FDA and DOJ Continue Focus on Illegal Online Sale of Controlled Substances
March 28, 2019
By: Libby Baney and Matthew Rubin, Faegre Baker Daniels
The resignation of Food and Drug Administration (FDA) Commissioner Scott Gottlieb, MD, from his role has not changed the agency’s focus on combating the opioid epidemic, including efforts to halt the illegal advertisement and sale of prescription opioids and illicit narcotics online. Over the last several weeks, FDA has published several documents and issued statements that demonstrate the prioritization of this issue throughout the agency’s agenda:
- On February 26, Gottlieb announced FDA’s 2019 policy and regulatory agenda focused on the opioid epidemic and efforts to further improve oversight at international mail facilities. Within these statements are references to the role of the internet in facilitating the advertisement and sale of controlled substances (CS) and illicit narcotics with proposed strategies to combat the influx of these products into the United States.
- On March 13, the US Attorney for the Eastern District of Wisconsin announced the indictment of five Argentine men for their role in an international online pharmacy conspiracy that included the distribution of CS such as oxycodone. Through collaboration between the Department of Justice (DOJ), Drug Enforcement Administration, US Postal Inspection Service, and other national and international partners, the defendants now face potential sentences of 20 years and $1 million fines for each count. This was just one of several cases prosecuted by a US Attorney within the last several weeks related to the sale of medicine via the internet.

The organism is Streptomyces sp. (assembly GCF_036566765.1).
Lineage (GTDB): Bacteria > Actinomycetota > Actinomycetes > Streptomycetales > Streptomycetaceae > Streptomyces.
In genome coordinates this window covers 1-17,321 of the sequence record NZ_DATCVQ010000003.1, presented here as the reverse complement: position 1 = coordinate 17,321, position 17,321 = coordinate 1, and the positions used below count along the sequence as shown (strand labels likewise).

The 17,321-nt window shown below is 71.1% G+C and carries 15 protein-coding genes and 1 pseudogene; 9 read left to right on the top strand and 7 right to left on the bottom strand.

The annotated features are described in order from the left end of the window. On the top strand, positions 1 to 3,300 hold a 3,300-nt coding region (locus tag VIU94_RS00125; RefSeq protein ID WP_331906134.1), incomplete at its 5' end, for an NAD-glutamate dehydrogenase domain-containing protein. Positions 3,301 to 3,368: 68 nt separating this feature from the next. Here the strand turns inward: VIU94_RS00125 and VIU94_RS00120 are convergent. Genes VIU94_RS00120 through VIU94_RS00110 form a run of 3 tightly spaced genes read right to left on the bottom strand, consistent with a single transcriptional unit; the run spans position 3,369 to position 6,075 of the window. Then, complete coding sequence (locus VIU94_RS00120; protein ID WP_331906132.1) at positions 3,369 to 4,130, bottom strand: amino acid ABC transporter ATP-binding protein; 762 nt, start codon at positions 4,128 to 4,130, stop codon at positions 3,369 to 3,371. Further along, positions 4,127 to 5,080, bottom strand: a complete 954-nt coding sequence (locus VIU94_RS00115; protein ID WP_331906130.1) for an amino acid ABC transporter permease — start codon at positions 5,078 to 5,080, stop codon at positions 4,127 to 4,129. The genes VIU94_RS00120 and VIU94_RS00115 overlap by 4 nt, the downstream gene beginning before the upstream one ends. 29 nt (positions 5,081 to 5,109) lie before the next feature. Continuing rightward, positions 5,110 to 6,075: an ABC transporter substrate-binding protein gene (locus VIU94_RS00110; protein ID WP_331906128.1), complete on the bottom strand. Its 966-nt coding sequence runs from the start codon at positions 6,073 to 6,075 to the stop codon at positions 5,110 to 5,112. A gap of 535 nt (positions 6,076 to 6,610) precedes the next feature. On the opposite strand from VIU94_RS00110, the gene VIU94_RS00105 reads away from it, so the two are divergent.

Looking forward, on Tuesday, April 2, FDA will also reconvene stakeholders for the second Online Opioid Summit. This follows the June 2018 FDA Summit which called for increased action from search engines and social media to address illegal opioid sales online. The 2019 Summit will focus on the role of domain name registries and registrars in stopping illegal online drug sales. This stakeholder session is a promising development as it shows the US Government is pushing for solutions to the issue of illegal online drug sales and recognizes the critical role internet companies play in the online supply chain.
Another part of thwarting illegal online drug sellers is to better educate health care providers, patients, and caregivers about risks online and to provide them with ways to stay safe. That is where NABP’s .Pharmacy Verified Websites Program comes in. The .Pharmacy Program helps consumers find safe online pharmacies. By “looking to the right of the dot,” consumers can avoid the estimated nearly 95% illegal online drug sellers and help create a safer, more trustworthy internet in the process.